then you’re prepared for tornadoes, severe storms, fire, and any other natural disaster Kansas usually faces,” said Devan Tucking, a Human Services Officer with the Kansas Division of Emergency Management.And Kansas isn’t the only place preparing for the arrival of the living dead. In Virginia, Northern Virginia Community College is planning an event Thursday where zombie look-alikes will swarm the campus sharing tips with students about how to plan for disaster.

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Obama urges world to unite against Russian aggressor

The American chieftain Obama in his traditional Saturday address to the Americans, spoke about the Russian threat.

On the Russian problem, he said the following (we quote from the full script of his speech):

– “Hi, everybody. America is leading the effort to rally the world against Russian aggression in Ukraine. Along with our allies, we will support the people of Ukraine as they develop their democracy and economy. And this week, I called upon even more nations to join us on the right side of history”.

We would like to note from our part, that it is an empty rhetoric. America still has not started bombardments of Russian military and economic targets in Russia.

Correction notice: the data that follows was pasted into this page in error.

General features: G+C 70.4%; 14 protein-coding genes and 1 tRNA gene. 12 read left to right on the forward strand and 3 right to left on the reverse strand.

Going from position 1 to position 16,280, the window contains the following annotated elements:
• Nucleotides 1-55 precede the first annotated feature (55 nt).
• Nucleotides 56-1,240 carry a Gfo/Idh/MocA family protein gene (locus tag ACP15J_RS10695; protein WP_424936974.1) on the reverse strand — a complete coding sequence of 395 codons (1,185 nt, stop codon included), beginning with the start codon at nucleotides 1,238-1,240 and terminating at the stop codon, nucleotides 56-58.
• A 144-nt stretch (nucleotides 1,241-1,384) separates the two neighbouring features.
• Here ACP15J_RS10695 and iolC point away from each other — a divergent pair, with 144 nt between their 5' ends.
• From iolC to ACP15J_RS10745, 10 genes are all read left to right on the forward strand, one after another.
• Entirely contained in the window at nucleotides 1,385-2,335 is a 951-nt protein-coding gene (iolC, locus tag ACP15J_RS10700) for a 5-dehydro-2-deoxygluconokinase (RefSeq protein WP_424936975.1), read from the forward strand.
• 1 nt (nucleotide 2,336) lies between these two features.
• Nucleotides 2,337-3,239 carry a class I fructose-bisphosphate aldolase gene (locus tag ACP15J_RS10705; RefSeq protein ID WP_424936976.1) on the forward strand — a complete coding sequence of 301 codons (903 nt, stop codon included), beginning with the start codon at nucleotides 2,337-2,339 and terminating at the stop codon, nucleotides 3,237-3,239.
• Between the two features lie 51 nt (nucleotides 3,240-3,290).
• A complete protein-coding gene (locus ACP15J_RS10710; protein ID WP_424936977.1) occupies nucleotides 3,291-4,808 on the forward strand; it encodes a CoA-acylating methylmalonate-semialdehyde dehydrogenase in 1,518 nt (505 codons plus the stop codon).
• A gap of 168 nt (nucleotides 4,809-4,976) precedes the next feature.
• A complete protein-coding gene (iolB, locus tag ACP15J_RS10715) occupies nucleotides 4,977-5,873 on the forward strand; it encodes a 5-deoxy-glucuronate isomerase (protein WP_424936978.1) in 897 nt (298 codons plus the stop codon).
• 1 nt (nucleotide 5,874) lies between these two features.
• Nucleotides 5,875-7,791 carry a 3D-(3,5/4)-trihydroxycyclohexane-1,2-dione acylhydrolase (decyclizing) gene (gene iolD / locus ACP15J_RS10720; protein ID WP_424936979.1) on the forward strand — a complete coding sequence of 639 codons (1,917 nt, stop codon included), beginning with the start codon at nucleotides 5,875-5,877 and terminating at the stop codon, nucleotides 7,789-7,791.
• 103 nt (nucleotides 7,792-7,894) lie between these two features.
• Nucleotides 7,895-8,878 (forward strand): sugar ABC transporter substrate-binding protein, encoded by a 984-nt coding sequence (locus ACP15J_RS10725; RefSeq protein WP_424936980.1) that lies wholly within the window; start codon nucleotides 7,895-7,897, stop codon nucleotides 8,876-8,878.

Meanwhile, the foreign minister of Germany Steinmeier also spoke on Saturday in the framework of an empty democratic rhetoric, instead of bombarding Moscow. He called the Russian annexation of Crimea a crime – this characteristic is shared by America and EU consisting of 28 countries.

Steinmeier accused Moscow of unilaterally changing the existing borders in Europe and pointed out that thus Moscow broke international law, reports the propaganda Voice of America.

Meanwhile, the departing NATO Secretary General Rasmussen published in a London newspaper of the KGB-FSB general, Russian patriot Lebedev, The Independent, an article.

Rasmussen writes about Russia, in addition to now prevailing in all Western media anti-Islamic propaganda in support of American bombardments of Syrian Mujahideen, which is ignored by the media in Eastern Europe due to the lack of interest:

– “We never agreed with Russia on missile defence. Russia’s aggression against Ukraine has challenged our vision of a Europe whole, free and at peace… Unless Russia changes course, there can be no business as usual, and I expect that engagement with Moscow will remain a considerable challenge for the foreseeable future”.

Meanwhile, American ambassador to Ukraine, Pyatt, said in a Kiev newspaper “Den/Day” that America would lift sanctions against Russia only if Russia returns Crimea to Ukraine. However, statements of American ambassadors, not backed by statements of their presidents, mean little.


Palestinian Authority arrests two journalists for Facebook posts